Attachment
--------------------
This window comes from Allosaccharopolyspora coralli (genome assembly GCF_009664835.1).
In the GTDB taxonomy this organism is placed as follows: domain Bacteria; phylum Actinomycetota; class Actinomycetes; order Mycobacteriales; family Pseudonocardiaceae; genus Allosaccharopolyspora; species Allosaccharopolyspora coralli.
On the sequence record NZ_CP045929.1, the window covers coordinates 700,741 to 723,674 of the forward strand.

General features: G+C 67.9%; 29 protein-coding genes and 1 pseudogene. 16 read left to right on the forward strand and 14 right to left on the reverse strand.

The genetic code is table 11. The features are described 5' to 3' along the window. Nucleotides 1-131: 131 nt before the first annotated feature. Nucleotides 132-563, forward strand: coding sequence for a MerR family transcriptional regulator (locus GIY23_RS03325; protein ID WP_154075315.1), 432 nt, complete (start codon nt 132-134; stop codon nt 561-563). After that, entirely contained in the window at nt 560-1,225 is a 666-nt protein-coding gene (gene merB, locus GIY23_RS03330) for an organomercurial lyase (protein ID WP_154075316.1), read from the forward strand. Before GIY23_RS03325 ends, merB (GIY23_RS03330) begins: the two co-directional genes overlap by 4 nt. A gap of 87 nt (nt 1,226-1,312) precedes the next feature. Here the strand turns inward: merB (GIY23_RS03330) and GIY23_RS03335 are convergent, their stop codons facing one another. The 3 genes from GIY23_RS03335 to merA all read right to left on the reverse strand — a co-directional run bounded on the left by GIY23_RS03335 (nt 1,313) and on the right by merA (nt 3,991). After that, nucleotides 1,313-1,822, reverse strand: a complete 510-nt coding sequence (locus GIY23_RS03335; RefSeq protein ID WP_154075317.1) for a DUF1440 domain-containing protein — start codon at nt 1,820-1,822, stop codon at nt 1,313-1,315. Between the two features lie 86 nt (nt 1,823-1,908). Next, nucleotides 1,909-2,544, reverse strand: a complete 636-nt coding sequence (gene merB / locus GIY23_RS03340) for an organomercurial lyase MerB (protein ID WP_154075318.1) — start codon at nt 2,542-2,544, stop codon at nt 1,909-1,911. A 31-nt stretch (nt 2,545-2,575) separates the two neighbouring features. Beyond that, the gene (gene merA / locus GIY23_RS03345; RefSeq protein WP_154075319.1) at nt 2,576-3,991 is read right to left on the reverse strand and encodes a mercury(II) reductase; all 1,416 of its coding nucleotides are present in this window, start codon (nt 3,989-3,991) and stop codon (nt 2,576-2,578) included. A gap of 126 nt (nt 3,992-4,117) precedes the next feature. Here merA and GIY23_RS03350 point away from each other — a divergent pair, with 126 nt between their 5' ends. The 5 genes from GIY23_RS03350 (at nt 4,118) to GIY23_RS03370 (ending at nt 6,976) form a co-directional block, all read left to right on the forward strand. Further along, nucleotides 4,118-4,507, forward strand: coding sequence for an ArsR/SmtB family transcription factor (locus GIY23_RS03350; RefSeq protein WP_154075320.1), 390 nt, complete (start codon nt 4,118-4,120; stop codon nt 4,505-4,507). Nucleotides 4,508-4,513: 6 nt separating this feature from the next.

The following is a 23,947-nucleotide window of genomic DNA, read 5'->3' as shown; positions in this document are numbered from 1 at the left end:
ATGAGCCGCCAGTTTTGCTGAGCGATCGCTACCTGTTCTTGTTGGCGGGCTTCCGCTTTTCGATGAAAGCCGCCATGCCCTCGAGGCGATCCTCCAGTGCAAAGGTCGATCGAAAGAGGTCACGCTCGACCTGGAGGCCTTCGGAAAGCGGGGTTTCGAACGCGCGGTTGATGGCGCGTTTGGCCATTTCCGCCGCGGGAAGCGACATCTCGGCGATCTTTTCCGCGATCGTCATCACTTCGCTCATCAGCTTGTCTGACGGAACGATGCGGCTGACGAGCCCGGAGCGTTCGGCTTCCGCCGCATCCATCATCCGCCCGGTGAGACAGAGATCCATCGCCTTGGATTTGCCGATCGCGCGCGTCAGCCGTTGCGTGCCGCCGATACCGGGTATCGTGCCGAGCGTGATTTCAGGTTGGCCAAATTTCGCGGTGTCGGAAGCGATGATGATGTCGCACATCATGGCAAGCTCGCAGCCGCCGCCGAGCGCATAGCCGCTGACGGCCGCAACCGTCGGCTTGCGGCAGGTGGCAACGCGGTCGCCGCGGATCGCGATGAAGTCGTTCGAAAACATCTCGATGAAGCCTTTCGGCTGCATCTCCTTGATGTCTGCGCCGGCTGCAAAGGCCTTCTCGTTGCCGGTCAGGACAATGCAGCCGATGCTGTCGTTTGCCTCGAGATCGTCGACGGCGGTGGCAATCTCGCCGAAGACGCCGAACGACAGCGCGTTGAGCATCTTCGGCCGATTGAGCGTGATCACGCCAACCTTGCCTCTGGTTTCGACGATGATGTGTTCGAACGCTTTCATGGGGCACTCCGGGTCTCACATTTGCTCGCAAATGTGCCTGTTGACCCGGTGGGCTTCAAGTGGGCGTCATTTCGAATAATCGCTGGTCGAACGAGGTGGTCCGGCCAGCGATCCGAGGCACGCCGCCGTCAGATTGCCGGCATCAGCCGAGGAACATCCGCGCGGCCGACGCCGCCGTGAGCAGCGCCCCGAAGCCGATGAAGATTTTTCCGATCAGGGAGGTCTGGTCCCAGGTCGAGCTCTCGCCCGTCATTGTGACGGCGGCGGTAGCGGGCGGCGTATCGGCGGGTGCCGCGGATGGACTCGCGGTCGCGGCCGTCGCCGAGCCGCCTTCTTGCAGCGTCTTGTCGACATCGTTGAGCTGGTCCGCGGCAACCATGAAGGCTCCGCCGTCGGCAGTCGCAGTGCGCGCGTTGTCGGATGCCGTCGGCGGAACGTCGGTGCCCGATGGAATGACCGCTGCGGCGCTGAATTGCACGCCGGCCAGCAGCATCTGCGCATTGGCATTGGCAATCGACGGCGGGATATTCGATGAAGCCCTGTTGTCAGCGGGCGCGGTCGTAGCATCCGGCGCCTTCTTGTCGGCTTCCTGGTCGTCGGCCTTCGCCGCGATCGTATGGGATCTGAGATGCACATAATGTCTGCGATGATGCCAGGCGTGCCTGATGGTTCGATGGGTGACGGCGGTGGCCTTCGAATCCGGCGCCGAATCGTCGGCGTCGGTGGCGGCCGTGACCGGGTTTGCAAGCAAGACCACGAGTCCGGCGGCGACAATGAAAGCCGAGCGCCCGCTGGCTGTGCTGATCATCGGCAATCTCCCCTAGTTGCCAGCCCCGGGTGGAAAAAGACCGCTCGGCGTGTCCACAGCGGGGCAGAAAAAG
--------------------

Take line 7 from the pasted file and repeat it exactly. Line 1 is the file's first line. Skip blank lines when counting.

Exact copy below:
ATGAGCCGCCAGTTTTGCTGAGCGATCGCTACCTGTTCTTGTTGGCGGGCTTCCGCTTTTCGATGAAAGCCGCCATGCCCTCGAGGCGATCCTCCAGTGCAAAGGTCGATCGAAAGAGGTCACGCTCGACCTGGAGGCCTTCGGAAAGCGGGGTTTCGAACGCGCGGTTGATGGCGCGTTTGGCCATTTCCGCCGCGGGAAGCGACATCTCGGCGATCTTTTCCGCGATCGTCATCACTTCGCTCATCAGCTTGTCTGACGGAACGATGCGGCTGACGAGCCCGGAGCGTTCGGCTTCCGCCGCATCCATCATCCGCCCGGTGAGACAGAGATCCATCGCCTTGGATTTGCCGATCGCGCGCGTCAGCCGTTGCGTGCCGCCGATACCGGGTATCGTGCCGAGCGTGATTTCAGGTTGGCCAAATTTCGCGGTGTCGGAAGCGATGATGATGTCGCACATCATGGCAAGCTCGCAGCCGCCGCCGAGCGCATAGCCGCTGACGGCCGCAACCGTCGGCTTGCGGCAGGTGGCAACGCGGTCGCCGCGGATCGCGATGAAGTCGTTCGAAAACATCTCGATGAAGCCTTTCGGCTGCATCTCCTTGATGTCTGCGCCGGCTGCAAAGGCCTTCTCGTTGCCGGTCAGGACAATGCAGCCGATGCTGTCGTTTGCCTCGAGATCGTCGACGGCGGTGGCAATCTCGCCGAAGACGCCGAACGACAGCGCGTTGAGCATCTTCGGCCGATTGAGCGTGATCACGCCAACCTTGCCTCTGGTTTCGACGATGATGTGTTCGAACGCTTTCATGGGGCACTCCGGGTCTCACATTTGCTCGCAAATGTGCCTGTTGACCCGGTGGGCTTCAAGTGGGCGTCATTTCGAATAATCGCTGGTCGAACGAGGTGGTCCGGCCAGCGATCCGAGGCACGCCGCCGTCAGATTGCCGGCATCAGCCGAGGAACATCCGCGCGGCCGACGCCGCCGTGAGCAGCGCCCCGAAGCCGATGAAGATTTTTCCGATCAGGGAGGTCTGGTCCCAGGTCGAGCTCTCGCCCGTCATTGTGACGGCGGCGGTAGCGGGCGGCGTATCGGCGGGTGCCGCGGATGGACTCGCGGTCGCGGCCGTCGCCGAGCCGCCTTCTTGCAGCGTCTTGTCGACATCGTTGAGCTGGTCCGCGGCAACCATGAAGGCTCCGCCGTCGGCAGTCGCAGTGCGCGCGTTGTCGGATGCCGTCGGCGGAACGTCGGTGCCCGATGGAATGACCGCTGCGGCGCTGAATTGCACGCCGGCCAGCAGCATCTGCGCATTGGCATTGGCAATCGACGGCGGGATATTCGATGAAGCCCTGTTGTCAGCGGGCGCGGTCGTAGCATCCGGCGCCTTCTTGTCGGCTTCCTGGTCGTCGGCCTTCGCCGCGATCGTATGGGATCTGAGATGCACATAATGTCTGCGATGATGCCAGGCGTGCCTGATGGTTCGATGGGTGACGGCGGTGGCCTTCGAATCCGGCGCCGAATCGTCGGCGTCGGTGGCGGCCGTGACCGGGTTTGCAAGCAAGACCACGAGTCCGGCGGCGACAATGAAAGCCGAGCGCCCGCTGGCTGTGCTGATCATCGGCAATCTCCCCTAGTTGCCAGCCCCGGGTGGAAAAAGACCGCTCGGCGTGTCCACAGCGGGGCAGAAAAAG